Dianne Gardner wrote our guest post for today. She explores the reasons why teenagers are interested in these subjects and how they search for the answers...
I write for children. Not young ones. I write for adolescents that are transitioning from youthful innocence into adulthood- that turbulent stage of life when their questions are almost too disturbing to answer.
When I was 13, I read far beyond my years. Shakespeare intrigued me. I could relate to the deep inner struggles of a suffering Hamlet. The tragedy of Romeo and Juliet pulled at my heartstrings, and Macbeth terrified me, beckoning me to question my own existence. I read dark and stormy stories like The Last of the Mohicans, The Scarlet Letter,The Count of Monte Cristo, Don Juan, and Edgar Allen Poe. Why?
That same question is asked by many parents when they contemplate their own children reading series like The Hunger Games and Zombie invasions.
Why are dark disturbing stories attracting youngsters?
My only response is that our young people are looking for answers to the human condition.
Young teenagers are stepping into a world that for them is no longer a My Favorite Pony and Princess Bride bubble. They sense a dark side to existence. A side they see their parents struggle in. Children grow into awareness that they’ve been alienated from the darker side of truth. They not only want to know what life is about, they have a deep inner need to know what they will be tackling in the near future.
Our society would like our young people to think that getting a good education and a good job should be their primary concern. Of course those initiatives are appropriate. Parents should encourage their children to pursue success.
But there’s more to life to ponder. There’s another appetite to feed. At an early age, children question relationships with one another and with their parents. They contemplate world peace or why there are world wars, they struggle with love and hate, they decide their own morality or immorality, and most importantly they meditate on life and death.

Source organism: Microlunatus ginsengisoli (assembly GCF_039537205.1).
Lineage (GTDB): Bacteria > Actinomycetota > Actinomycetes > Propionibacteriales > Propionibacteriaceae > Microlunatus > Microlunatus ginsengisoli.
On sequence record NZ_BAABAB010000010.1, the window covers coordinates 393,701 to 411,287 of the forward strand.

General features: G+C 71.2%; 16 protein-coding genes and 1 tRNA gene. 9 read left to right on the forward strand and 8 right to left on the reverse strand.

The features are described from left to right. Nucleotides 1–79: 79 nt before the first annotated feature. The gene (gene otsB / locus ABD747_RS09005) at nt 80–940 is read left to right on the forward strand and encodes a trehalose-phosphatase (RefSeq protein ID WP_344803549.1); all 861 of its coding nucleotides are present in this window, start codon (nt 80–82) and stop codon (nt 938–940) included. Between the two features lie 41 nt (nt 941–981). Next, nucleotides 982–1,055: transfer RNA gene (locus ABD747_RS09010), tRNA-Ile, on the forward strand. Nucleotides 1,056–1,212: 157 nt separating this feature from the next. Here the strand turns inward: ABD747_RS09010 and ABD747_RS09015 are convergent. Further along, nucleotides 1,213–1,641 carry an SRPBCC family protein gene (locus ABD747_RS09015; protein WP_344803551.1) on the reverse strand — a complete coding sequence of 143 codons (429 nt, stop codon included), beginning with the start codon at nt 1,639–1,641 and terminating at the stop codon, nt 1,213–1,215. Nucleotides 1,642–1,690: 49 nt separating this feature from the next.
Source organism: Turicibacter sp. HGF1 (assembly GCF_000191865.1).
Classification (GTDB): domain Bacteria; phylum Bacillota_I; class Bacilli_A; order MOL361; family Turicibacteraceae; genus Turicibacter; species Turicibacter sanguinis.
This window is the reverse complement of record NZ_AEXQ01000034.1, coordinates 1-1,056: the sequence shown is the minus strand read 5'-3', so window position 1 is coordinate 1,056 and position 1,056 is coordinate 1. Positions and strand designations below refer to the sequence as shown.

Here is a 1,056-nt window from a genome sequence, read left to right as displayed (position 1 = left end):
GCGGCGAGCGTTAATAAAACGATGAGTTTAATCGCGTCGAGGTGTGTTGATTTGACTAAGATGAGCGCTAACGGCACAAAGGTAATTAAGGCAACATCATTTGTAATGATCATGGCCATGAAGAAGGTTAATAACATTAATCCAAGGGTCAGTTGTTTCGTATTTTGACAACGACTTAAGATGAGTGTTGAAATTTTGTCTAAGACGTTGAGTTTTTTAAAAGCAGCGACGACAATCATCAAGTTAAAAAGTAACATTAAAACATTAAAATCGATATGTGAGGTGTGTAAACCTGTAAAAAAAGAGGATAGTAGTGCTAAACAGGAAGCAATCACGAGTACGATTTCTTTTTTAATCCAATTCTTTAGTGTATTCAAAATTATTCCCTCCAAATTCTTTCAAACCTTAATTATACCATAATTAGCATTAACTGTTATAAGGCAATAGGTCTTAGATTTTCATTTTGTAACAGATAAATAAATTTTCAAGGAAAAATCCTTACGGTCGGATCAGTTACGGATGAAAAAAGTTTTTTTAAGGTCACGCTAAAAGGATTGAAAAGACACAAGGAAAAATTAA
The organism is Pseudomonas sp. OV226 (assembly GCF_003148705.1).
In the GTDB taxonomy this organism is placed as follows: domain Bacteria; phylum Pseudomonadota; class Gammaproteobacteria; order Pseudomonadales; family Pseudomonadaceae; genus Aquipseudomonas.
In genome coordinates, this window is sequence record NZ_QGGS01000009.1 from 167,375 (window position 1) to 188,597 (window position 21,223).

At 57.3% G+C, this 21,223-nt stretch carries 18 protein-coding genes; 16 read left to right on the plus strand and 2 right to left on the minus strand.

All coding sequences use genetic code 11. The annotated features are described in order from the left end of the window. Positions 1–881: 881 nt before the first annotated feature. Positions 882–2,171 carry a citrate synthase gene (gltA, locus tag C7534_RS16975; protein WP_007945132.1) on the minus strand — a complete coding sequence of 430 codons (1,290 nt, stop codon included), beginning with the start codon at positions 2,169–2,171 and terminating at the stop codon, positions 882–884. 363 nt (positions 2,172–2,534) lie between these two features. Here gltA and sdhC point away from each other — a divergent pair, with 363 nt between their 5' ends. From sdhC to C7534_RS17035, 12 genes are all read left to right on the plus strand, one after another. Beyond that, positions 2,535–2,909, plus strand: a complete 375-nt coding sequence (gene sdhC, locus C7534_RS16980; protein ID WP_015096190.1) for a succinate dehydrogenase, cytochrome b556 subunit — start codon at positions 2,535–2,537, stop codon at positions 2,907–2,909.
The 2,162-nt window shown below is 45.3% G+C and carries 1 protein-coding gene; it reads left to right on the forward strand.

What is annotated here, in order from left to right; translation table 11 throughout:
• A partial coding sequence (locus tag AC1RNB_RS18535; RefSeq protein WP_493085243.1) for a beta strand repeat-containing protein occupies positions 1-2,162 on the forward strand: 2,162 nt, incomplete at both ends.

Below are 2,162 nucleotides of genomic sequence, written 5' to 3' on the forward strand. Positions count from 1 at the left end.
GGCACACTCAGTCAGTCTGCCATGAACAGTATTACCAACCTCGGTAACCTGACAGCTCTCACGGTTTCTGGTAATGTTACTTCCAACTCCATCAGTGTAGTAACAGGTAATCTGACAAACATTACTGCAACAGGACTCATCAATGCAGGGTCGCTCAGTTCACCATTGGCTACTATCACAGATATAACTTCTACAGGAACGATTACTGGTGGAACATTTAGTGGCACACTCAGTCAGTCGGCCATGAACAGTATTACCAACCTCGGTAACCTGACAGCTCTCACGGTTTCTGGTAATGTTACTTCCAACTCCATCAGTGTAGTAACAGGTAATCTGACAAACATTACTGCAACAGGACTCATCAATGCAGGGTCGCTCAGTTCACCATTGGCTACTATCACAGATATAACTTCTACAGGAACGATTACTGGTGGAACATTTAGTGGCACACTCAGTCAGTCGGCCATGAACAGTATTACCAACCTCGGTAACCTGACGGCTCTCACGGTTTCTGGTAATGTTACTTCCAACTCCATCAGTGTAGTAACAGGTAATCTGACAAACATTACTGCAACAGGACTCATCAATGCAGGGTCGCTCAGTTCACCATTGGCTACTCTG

My books are adventure fantasy-stories about make believe worlds. The characters are very human and face the same issues we do. Their struggles are believable. The most important aspect of these novels is that they offer hope because from what I’ve experienced, that’s what these teenagers need.
Teens need to be assured that they’re going to face darkness. Negative things will happen in their lives, if not already. We as adults can’t lie to them because children can’t sense it, and they reject lies.
Teens know they face an unknown future. Alone. It isn’t news to them.
What I believe is important in writing for this age group is to give them hope, regardless of what struggles life throws at them. They need to know there’s a lantern burning, that there is light at the end of the tunnel to use a cliché we’re all familiar with, because it’s that light that keeps us moving forward.
Dianne Lynn Gardner
Dianne Gardner is both an award winning author and illustrator living in the Pacific Northwest. She’s an active member of the Society of Children’s Book Writers and Illustrators, and the National League of American Pen Women. She has written Young Adult Fantasy novels as well as articles for national magazines and newspapers. Her series The Ian’s Realm Saga includes three novels and four short stories with more on the way and published by Hydra Publications, a small press out of Indiana.
You can see Dianne’s titles and artwork at http://gardnersart.wix.com/dlgardnersbooks
She blogs about her own work in progress, research adventures, contests, and interviews with other authors at http://dragontargeseries.blogspot.com/